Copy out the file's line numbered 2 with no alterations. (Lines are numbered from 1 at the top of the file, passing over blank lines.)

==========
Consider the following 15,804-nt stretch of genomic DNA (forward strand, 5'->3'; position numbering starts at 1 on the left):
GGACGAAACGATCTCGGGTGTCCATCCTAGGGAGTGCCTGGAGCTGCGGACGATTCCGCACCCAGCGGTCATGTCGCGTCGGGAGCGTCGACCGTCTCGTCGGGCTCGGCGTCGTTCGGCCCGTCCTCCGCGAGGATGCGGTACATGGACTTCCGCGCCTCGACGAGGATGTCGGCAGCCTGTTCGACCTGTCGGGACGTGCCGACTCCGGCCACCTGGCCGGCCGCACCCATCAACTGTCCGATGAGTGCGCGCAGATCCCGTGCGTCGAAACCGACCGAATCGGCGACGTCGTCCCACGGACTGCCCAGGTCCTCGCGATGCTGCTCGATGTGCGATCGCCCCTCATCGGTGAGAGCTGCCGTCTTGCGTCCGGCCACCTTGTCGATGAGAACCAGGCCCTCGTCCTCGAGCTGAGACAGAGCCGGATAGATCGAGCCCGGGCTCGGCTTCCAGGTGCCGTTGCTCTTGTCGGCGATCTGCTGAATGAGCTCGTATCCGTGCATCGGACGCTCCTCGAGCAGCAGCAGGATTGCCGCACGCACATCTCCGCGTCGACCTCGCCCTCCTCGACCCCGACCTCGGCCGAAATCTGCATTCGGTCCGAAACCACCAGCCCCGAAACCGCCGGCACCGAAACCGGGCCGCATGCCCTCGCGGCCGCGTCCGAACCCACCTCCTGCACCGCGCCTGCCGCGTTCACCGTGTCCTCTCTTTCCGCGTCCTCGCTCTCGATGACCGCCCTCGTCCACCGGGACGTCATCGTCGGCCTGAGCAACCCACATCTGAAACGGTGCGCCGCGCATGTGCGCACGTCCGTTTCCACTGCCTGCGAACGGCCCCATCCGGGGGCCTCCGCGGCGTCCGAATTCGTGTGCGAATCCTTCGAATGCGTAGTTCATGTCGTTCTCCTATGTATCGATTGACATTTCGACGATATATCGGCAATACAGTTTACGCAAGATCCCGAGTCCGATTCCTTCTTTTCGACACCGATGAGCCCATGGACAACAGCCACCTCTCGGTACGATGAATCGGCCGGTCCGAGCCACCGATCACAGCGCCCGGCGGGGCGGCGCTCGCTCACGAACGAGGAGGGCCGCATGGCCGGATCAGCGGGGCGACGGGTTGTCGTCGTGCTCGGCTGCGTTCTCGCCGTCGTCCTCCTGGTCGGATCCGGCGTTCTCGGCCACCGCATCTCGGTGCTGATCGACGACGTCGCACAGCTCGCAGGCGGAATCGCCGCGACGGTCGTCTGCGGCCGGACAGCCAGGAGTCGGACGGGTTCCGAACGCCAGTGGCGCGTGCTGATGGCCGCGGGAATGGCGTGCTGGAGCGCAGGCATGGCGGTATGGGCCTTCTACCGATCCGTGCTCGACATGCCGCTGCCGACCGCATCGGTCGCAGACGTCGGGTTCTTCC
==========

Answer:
GGACGAAACGATCTCGGGTGTCCATCCTAGGGAGTGCCTGGAGCTGCGGACGATTCCGCACCCAGCGGTCATGTCGCGTCGGGAGCGTCGACCGTCTCGTCGGGCTCGGCGTCGTTCGGCCCGTCCTCCGCGAGGATGCGGTACATGGACTTCCGCGCCTCGACGAGGATGTCGGCAGCCTGTTCGACCTGTCGGGACGTGCCGACTCCGGCCACCTGGCCGGCCGCACCCATCAACTGTCCGATGAGTGCGCGCAGATCCCGTGCGTCGAAACCGACCGAATCGGCGACGTCGTCCCACGGACTGCCCAGGTCCTCGCGATGCTGCTCGATGTGCGATCGCCCCTCATCGGTGAGAGCTGCCGTCTTGCGTCCGGCCACCTTGTCGATGAGAACCAGGCCCTCGTCCTCGAGCTGAGACAGAGCCGGATAGATCGAGCCCGGGCTCGGCTTCCAGGTGCCGTTGCTCTTGTCGGCGATCTGCTGAATGAGCTCGTATCCGTGCATCGGACGCTCCTCGAGCAGCAGCAGGATTGCCGCACGCACATCTCCGCGTCGACCTCGCCCTCCTCGACCCCGACCTCGGCCGAAATCTGCATTCGGTCCGAAACCACCAGCCCCGAAACCGCCGGCACCGAAACCGGGCCGCATGCCCTCGCGGCCGCGTCCGAACCCACCTCCTGCACCGCGCCTGCCGCGTTCACCGTGTCCTCTCTTTCCGCGTCCTCGCTCTCGATGACCGCCCTCGTCCACCGGGACGTCATCGTCGGCCTGAGCAACCCACATCTGAAACGGTGCGCCGCGCATGTGCGCACGTCCGTTTCCACTGCCTGCGAACGGCCCCATCCGGGGGCCTCCGCGGCGTCCGAATTCGTGTGCGAATCCTTCGAATGCGTAGTTCATGTCGTTCTCCTATGTATCGATTGACATTTCGACGATATATCGGCAATACAGTTTACGCAAGATCCCGAGTCCGATTCCTTCTTTTCGACACCGATGAGCCCATGGACAACAGCCACCTCTCGGTACGATGAATCGGCCGGTCCGAGCCACCGATCACAGCGCCCGGCGGGGCGGCGCTCGCTCACGAACGAGGAGGGCCGCATGGCCGGATCAGCGGGGCGACGGGTTGTCGTCGTGCTCGGCTGCGTTCTCGCCGTCGTCCTCCTGGTCGGATCCGGCGTTCTCGGCCACCGCATCTCGGTGCTGATCGACGACGTCGCACAGCTCGCAGGCGGAATCGCCGCGACGGTCGTCTGCGGCCGGACAGCCAGGAGTCGGACGGGTTCCGAACGCCAGTGGCGCGTGCTGATGGCCGCGGGAATGGCGTGCTGGAGCGCAGGCATGGCGGTATGGGCCTTCTACCGATCCGTGCTCGACATGCCGCTGCCGACCGCATCGGTCGCAGACGTCGGGTTCTTCC